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Re: [TCML] Explanation of observed VDG behavior

Hi Matt,

If your top terminal is positively charged, you are likely seeing burst pulse corona and onset streamers. This type of discharge makes a very distinctive "pop" and is often observed coming from positively-charged conductors in HVDC power supplies or VDG terminals. Each discharge injects a considerable amount of positive space charge (positive ions) in the air surrounding the discharge.

Each discharge causes a sharp drop in collector potential. If this is followed by recharging until the next discharge, the system may repetitively discharge like a relaxation oscillator. Positive space charges (left over from previous discharges) take 10's to 100's of seconds to dissipate. Future discharges tend to avoid regions where previous discharges have recently occurred, so new streamers will appear in a different location on the sphere.

See page 13 through 18 for a readable discussion of burst pulse corona and onset streamers. Tesla Coilers may also find the discussion on page 20 interesting, where the effect of repetitive discharges, branching discharges and unbranched discharges ("sword sparks") are discussed:


There's no risk of high-energy X-ray production with your experimental setup. The combination of atmospheric pressure, short lifetime of any free electrons, and relatively low accelerating E-fields conspire to prevent any generation of high-energy X-rays.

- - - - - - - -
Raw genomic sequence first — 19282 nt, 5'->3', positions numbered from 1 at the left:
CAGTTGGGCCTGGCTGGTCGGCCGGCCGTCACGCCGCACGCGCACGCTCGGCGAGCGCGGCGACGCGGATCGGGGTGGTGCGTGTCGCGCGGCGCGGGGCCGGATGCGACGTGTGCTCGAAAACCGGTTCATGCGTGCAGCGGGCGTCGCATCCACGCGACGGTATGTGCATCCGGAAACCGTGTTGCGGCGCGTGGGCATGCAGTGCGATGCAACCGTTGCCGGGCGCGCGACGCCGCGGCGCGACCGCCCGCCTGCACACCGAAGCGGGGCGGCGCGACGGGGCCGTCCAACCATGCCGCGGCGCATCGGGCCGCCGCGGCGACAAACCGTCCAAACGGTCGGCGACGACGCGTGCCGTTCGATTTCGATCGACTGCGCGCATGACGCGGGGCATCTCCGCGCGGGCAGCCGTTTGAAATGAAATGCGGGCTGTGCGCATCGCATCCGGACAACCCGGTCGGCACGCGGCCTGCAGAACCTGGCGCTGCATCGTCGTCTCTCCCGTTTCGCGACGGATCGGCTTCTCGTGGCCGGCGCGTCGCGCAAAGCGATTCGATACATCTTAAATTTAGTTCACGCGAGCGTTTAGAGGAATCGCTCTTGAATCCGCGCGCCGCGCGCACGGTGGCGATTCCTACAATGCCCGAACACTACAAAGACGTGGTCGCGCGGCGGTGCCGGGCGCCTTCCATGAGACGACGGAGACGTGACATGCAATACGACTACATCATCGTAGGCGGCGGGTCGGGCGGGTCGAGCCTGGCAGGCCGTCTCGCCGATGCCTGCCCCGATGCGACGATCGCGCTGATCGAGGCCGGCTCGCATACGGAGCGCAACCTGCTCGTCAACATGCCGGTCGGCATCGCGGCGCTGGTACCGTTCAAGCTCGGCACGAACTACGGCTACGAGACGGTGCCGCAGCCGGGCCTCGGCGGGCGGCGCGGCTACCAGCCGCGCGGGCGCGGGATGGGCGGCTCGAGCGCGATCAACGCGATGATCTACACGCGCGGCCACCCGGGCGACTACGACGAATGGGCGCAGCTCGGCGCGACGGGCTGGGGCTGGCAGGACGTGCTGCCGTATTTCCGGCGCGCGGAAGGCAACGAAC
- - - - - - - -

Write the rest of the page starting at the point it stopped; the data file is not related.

Bert Hickman
Stoneridge Engineering, LLC
World's source for "Captured Lightning" Lichtenberg Figure sculptures,
magnetically "shrunken" coins, and scarce/out of print technical books

msweeney23@xxxxxxxxx wrote:
Hi all, im seeing some behavior i cannot explain with my current
non-pumped VDG and hoping we could start a discussion.

The machine is using a 14" steel collector and 10 ft latex belt. It
is running beautifully without a traditional corona ring or opening
radius due to a non-conductive corona-ring like solution i found by
accident (imagine a 1 inch thick smooth rubber ring just below the
collector opening).

Here is what i am seeing:

The collector charges quickly and without any leakage and
spontaneously throws off hot loud discharges into empty air. The
discharge starts off as a normal straight single spark for about 2-4
inches then suddenly branches off into 4 fainter thick ones reaching
10-20 inches out finally terminating in a blue 'mist'.

These discharges seem to occur spontaneously at 90 degree apart
almost always horizontally outward (sometimes straight up).

I've found it almost impossible to capture this on video but might
have a picture i can enhance to show it.

Any arcs drawn to ground around 10inches are incredibly loud, thick
and extremely bright. In some cases they will also split into 4
thicker fainter discharges.

The ozone generation is copious and im a little concerned of x-rays!

So what is the deal with these 90 degree/sets of 4 it seems awfully

Thanks for any education on this behavior.


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